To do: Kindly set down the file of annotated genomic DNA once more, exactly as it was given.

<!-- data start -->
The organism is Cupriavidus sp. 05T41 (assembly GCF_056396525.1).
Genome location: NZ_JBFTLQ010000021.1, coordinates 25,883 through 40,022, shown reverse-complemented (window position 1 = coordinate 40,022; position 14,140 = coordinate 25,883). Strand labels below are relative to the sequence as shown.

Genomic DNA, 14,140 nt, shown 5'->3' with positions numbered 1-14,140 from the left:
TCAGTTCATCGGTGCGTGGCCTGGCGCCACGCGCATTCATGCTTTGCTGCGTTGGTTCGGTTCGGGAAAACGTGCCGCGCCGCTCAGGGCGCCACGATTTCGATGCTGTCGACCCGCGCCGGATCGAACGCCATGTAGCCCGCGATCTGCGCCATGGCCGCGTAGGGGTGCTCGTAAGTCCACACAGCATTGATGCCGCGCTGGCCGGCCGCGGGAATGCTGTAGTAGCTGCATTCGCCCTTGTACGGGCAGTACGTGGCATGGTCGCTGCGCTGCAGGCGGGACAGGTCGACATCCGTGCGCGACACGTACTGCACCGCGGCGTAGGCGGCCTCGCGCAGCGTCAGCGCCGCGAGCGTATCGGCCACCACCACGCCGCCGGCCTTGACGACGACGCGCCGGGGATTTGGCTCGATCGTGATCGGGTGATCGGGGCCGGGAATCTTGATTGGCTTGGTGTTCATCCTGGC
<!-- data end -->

The organism is Cupriavidus sp. 05T41 (assembly GCF_056396525.1).
Genome location: NZ_JBFTLQ010000021.1, coordinates 25,883 through 40,022, shown reverse-complemented (window position 1 = coordinate 40,022; position 14,140 = coordinate 25,883). Strand labels below are relative to the sequence as shown.

Genomic DNA, 14,140 nt, shown 5'->3' with positions numbered 1-14,140 from the left:
TCAGTTCATCGGTGCGTGGCCTGGCGCCACGCGCATTCATGCTTTGCTGCGTTGGTTCGGTTCGGGAAAACGTGCCGCGCCGCTCAGGGCGCCACGATTTCGATGCTGTCGACCCGCGCCGGATCGAACGCCATGTAGCCCGCGATCTGCGCCATGGCCGCGTAGGGGTGCTCGTAAGTCCACACAGCATTGATGCCGCGCTGGCCGGCCGCGGGAATGCTGTAGTAGCTGCATTCGCCCTTGTACGGGCAGTACGTGGCATGGTCGCTGCGCTGCAGGCGGGACAGGTCGACATCCGTGCGCGACACGTACTGCACCGCGGCGTAGGCGGCCTCGCGCAGCGTCAGCGCCGCGAGCGTATCGGCCACCACCACGCCGCCGGCCTTGACGACGACGCGCCGGGGATTTGGCTCGATCGTGATCGGGTGATCGGGGCCGGGAATCTTGATTGGCTTGGTGTTCATCCTGGC